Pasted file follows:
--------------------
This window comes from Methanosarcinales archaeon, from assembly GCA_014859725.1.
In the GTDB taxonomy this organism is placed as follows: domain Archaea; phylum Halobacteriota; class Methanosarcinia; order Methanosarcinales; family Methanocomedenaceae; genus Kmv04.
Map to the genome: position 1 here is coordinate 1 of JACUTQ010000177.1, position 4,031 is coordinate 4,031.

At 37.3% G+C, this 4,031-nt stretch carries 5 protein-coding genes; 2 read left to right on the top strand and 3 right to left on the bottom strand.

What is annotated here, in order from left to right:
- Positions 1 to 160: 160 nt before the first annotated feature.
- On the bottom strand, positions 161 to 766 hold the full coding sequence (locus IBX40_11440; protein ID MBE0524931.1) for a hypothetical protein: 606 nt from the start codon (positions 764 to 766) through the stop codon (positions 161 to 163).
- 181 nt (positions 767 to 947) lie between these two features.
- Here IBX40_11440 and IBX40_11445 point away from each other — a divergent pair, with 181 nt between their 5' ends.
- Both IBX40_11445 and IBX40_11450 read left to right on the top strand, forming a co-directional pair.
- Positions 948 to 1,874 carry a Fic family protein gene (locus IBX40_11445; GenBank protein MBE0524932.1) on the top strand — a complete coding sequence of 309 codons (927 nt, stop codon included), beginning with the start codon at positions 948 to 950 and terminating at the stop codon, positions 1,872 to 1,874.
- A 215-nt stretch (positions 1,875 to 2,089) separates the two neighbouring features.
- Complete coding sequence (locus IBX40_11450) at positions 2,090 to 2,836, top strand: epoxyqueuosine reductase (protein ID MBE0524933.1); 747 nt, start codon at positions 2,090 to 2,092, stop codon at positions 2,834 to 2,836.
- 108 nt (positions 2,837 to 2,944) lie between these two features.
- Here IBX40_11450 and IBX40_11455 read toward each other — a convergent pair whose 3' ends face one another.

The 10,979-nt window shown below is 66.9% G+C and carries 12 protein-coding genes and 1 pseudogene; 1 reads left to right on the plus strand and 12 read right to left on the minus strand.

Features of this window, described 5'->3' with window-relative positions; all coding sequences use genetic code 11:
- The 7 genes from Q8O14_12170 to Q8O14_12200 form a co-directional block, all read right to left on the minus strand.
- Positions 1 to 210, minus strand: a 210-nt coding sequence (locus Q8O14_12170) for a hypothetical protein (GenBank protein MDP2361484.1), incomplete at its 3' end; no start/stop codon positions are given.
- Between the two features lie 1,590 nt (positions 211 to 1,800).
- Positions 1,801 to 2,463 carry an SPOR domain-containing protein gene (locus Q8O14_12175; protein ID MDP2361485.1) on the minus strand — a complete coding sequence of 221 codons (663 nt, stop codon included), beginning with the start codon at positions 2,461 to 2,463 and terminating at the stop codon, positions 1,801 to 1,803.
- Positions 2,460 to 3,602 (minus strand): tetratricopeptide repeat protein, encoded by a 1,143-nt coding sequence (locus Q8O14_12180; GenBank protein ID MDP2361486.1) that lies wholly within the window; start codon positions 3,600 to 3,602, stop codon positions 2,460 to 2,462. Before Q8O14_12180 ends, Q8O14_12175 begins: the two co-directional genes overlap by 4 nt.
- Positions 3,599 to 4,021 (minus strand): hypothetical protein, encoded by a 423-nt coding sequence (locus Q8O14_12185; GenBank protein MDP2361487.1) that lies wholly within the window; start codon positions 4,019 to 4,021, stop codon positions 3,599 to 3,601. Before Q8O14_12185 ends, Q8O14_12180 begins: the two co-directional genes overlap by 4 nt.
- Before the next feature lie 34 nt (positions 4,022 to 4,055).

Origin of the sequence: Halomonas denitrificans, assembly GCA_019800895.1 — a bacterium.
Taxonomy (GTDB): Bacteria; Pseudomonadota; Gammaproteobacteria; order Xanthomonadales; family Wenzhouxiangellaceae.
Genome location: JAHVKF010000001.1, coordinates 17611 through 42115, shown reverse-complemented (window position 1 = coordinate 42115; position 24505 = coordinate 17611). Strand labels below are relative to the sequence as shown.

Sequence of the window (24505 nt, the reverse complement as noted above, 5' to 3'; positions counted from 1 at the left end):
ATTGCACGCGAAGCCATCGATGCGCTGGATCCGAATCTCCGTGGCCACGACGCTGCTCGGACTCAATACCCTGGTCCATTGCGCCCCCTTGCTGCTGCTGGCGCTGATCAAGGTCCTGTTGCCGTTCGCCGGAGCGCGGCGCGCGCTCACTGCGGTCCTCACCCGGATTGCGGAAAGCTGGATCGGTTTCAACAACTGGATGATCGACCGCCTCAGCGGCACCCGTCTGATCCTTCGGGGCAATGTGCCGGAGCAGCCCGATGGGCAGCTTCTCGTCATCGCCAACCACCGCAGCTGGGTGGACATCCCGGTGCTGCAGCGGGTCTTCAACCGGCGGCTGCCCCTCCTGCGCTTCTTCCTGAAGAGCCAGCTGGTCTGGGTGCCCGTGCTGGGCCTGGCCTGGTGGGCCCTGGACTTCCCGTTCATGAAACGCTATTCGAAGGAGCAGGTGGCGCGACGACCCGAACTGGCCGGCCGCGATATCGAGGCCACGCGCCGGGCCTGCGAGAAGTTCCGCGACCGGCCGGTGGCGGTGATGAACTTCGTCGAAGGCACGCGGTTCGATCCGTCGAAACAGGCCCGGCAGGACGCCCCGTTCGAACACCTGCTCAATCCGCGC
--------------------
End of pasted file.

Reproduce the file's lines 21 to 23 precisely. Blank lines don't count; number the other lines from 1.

- Positions 1,801 to 2,463 carry an SPOR domain-containing protein gene (locus Q8O14_12175; protein ID MDP2361485.1) on the minus strand — a complete coding sequence of 221 codons (663 nt, stop codon included), beginning with the start codon at positions 2,461 to 2,463 and terminating at the stop codon, positions 1,801 to 1,803.
- Positions 2,460 to 3,602 (minus strand): tetratricopeptide repeat protein, encoded by a 1,143-nt coding sequence (locus Q8O14_12180; GenBank protein ID MDP2361486.1) that lies wholly within the window; start codon positions 3,600 to 3,602, stop codon positions 2,460 to 2,462. Before Q8O14_12180 ends, Q8O14_12175 begins: the two co-directional genes overlap by 4 nt.
- Positions 3,599 to 4,021 (minus strand): hypothetical protein, encoded by a 423-nt coding sequence (locus Q8O14_12185; GenBank protein MDP2361487.1) that lies wholly within the window; start codon positions 4,019 to 4,021, stop codon positions 3,599 to 3,601. Before Q8O14_12185 ends, Q8O14_12180 begins: the two co-directional genes overlap by 4 nt.